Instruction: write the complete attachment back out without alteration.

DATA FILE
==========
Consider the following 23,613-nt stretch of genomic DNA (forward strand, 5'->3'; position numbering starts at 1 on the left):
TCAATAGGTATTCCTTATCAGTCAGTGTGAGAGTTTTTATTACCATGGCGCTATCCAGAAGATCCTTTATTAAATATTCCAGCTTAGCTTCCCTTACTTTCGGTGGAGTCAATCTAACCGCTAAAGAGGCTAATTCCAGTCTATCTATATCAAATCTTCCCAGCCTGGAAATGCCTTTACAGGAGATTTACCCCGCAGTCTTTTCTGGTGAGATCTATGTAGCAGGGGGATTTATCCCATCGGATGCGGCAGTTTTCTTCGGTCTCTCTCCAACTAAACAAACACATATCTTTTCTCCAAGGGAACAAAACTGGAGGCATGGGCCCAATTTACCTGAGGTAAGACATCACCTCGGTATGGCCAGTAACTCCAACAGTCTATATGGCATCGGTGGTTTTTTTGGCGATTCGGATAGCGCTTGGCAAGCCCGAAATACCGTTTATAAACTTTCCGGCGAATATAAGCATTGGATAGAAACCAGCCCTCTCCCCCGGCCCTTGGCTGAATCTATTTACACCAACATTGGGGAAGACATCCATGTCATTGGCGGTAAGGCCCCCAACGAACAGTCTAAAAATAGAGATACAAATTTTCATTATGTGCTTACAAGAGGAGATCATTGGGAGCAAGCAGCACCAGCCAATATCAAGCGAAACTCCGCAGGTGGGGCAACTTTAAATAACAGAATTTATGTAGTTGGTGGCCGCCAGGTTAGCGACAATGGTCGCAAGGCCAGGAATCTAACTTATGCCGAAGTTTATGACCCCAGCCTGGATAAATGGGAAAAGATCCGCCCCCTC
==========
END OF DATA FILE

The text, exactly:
Consider the following 23,613-nt stretch of genomic DNA (forward strand, 5'->3'; position numbering starts at 1 on the left):
TCAATAGGTATTCCTTATCAGTCAGTGTGAGAGTTTTTATTACCATGGCGCTATCCAGAAGATCCTTTATTAAATATTCCAGCTTAGCTTCCCTTACTTTCGGTGGAGTCAATCTAACCGCTAAAGAGGCTAATTCCAGTCTATCTATATCAAATCTTCCCAGCCTGGAAATGCCTTTACAGGAGATTTACCCCGCAGTCTTTTCTGGTGAGATCTATGTAGCAGGGGGATTTATCCCATCGGATGCGGCAGTTTTCTTCGGTCTCTCTCCAACTAAACAAACACATATCTTTTCTCCAAGGGAACAAAACTGGAGGCATGGGCCCAATTTACCTGAGGTAAGACATCACCTCGGTATGGCCAGTAACTCCAACAGTCTATATGGCATCGGTGGTTTTTTTGGCGATTCGGATAGCGCTTGGCAAGCCCGAAATACCGTTTATAAACTTTCCGGCGAATATAAGCATTGGATAGAAACCAGCCCTCTCCCCCGGCCCTTGGCTGAATCTATTTACACCAACATTGGGGAAGACATCCATGTCATTGGCGGTAAGGCCCCCAACGAACAGTCTAAAAATAGAGATACAAATTTTCATTATGTGCTTACAAGAGGAGATCATTGGGAGCAAGCAGCACCAGCCAATATCAAGCGAAACTCCGCAGGTGGGGCAACTTTAAATAACAGAATTTATGTAGTTGGTGGCCGCCAGGTTAGCGACAATGGTCGCAAGGCCAGGAATCTAACTTATGCCGAAGTTTATGACCCCAGCCTGGATAAATGGGAAAAGATCCGCCCCCTC